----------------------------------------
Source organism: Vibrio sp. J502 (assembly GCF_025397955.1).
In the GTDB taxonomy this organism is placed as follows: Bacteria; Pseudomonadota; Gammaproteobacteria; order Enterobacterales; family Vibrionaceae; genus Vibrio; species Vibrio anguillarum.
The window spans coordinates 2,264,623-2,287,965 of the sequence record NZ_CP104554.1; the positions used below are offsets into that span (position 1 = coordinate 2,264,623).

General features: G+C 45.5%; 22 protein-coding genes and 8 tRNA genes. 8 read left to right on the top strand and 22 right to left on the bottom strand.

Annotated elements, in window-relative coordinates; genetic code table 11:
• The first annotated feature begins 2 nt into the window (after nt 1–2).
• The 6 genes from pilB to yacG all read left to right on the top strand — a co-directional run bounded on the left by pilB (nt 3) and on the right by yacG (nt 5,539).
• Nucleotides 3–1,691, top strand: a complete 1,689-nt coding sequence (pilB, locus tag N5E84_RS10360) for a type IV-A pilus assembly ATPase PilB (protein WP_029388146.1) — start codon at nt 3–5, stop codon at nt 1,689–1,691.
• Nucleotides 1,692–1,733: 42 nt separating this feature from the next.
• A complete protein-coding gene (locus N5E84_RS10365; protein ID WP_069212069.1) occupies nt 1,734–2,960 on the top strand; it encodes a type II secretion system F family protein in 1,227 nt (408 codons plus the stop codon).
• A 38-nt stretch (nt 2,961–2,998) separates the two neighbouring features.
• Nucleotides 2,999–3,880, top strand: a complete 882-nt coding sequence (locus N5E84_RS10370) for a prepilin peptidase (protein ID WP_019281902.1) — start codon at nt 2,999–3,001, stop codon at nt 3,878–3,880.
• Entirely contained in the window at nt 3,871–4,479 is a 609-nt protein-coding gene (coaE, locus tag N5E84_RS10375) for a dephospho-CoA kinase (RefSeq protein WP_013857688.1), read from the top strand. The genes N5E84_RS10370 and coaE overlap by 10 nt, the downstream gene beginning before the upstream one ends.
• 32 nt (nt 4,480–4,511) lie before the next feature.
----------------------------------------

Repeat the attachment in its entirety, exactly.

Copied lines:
Source organism: Vibrio sp. J502 (assembly GCF_025397955.1).
In the GTDB taxonomy this organism is placed as follows: Bacteria; Pseudomonadota; Gammaproteobacteria; order Enterobacterales; family Vibrionaceae; genus Vibrio; species Vibrio anguillarum.
The window spans coordinates 2,264,623-2,287,965 of the sequence record NZ_CP104554.1; the positions used below are offsets into that span (position 1 = coordinate 2,264,623).

General features: G+C 45.5%; 22 protein-coding genes and 8 tRNA genes. 8 read left to right on the top strand and 22 right to left on the bottom strand.

Annotated elements, in window-relative coordinates; genetic code table 11:
• The first annotated feature begins 2 nt into the window (after nt 1–2).
• The 6 genes from pilB to yacG all read left to right on the top strand — a co-directional run bounded on the left by pilB (nt 3) and on the right by yacG (nt 5,539).
• Nucleotides 3–1,691, top strand: a complete 1,689-nt coding sequence (pilB, locus tag N5E84_RS10360) for a type IV-A pilus assembly ATPase PilB (protein WP_029388146.1) — start codon at nt 3–5, stop codon at nt 1,689–1,691.
• Nucleotides 1,692–1,733: 42 nt separating this feature from the next.
• A complete protein-coding gene (locus N5E84_RS10365; protein ID WP_069212069.1) occupies nt 1,734–2,960 on the top strand; it encodes a type II secretion system F family protein in 1,227 nt (408 codons plus the stop codon).
• A 38-nt stretch (nt 2,961–2,998) separates the two neighbouring features.
• Nucleotides 2,999–3,880, top strand: a complete 882-nt coding sequence (locus N5E84_RS10370) for a prepilin peptidase (protein ID WP_019281902.1) — start codon at nt 2,999–3,001, stop codon at nt 3,878–3,880.
• Entirely contained in the window at nt 3,871–4,479 is a 609-nt protein-coding gene (coaE, locus tag N5E84_RS10375) for a dephospho-CoA kinase (RefSeq protein WP_013857688.1), read from the top strand. The genes N5E84_RS10370 and coaE overlap by 10 nt, the downstream gene beginning before the upstream one ends.
• 32 nt (nt 4,480–4,511) lie before the next feature.